# Magnetic dipole moment and integration surfaces (Introductory Electromagnetics - Magnetistatics)

• Graham87
Graham87
Homework Statement
See pictures
Relevant Equations
See pictures

A current current loop is running through this figure.
How do I design integration surfaces to find the magnetic dipole moment?

In the solution the three following figures were designed for integration surface, and they prove that they all give the same answer of ## m= 2IRd \hat{z} ##.

For a) they just did the area of the rectangle which is 2Rd for the vector area, since the sides cancel. Shouldnt one need to calculate the area for the top surface of the integration surface?

For b) they did it this way:

For c) they similarly

My problem is I do not understand how to go about finding integration surfaces. What are they for? What are the criterias? How do they work?
So the vector area of the magnetic dipole moment is not the area enclosed in the current loop?

Why do they only find the area of the top surface in b) while neglecting the top surface in a)?
Im not sure how this works mathematically. Is there anything to do with boundary surface? How come one does not calculate the boundary surface?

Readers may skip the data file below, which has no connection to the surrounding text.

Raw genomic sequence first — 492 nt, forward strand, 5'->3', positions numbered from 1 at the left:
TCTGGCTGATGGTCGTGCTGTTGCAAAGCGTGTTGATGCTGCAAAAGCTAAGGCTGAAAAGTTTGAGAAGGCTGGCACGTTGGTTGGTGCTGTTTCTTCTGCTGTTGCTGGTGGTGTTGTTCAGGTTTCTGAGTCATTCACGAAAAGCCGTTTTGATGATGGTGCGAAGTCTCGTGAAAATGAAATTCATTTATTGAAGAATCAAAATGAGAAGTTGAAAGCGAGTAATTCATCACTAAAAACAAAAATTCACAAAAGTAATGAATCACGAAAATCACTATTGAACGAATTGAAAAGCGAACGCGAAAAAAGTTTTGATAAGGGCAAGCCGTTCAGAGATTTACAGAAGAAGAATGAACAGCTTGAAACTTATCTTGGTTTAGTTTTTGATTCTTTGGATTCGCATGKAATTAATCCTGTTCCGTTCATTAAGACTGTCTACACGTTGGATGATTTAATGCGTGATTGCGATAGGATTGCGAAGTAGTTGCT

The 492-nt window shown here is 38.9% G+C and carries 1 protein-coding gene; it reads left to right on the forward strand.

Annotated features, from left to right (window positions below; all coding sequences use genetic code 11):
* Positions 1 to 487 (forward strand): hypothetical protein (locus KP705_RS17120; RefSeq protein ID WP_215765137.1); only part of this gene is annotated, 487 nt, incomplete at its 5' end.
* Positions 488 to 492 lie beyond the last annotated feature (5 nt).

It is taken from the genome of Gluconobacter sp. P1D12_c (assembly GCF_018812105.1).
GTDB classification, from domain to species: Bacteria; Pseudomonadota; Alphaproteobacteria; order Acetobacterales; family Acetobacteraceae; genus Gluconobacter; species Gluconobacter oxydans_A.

Thanks

Last edited:
The area integral formula uses any area that has the current loop as its boundary. As long as you have the correct boundary loop, they will give the same result. Ultimately, this rests upon Stoke's theorem (or Gauss' theorem if you will).

To substantiate that, consider two surface integrals of ##d\vec S##
$$I_1 = \int_{S_1} d\vec S, \quad I_2 = \int_{S_2} d\vec S$$
where ##S_1## and ##S_2## have the same boundary. Then
$$\Delta I = I_2 - I_1 = \oint_{S}1 \, d\vec S$$
where ##S## is the surface of the joint surface with an outward pointing normal. Since the surfaces share the boundary, this is a closed surface. By Stokes' theorem
$$\oint_S 1\, d\vec S = \int_\Omega (\nabla 1) dV = \int_\Omega 0\, dV = 0$$
so ##I_1 = I_2##.

PhDeezNutz and nasu
OP are you familiar with cylindrical coordinates?

The setup mentioned in your problem is a slight variation of that.

To add a little bit more: You can even use different surfaces in the computation of each component of the moment. Ultimately, the component in direction ##\vec e_i## is the current multiplied by the area of the projection of the current loop on a plane perpendicular to ##\vec e_i##.

Using this idea, it is fairly easy to see that the x and y components of the magnetic moment will be zero for the loop in this problem.

PhDeezNutz

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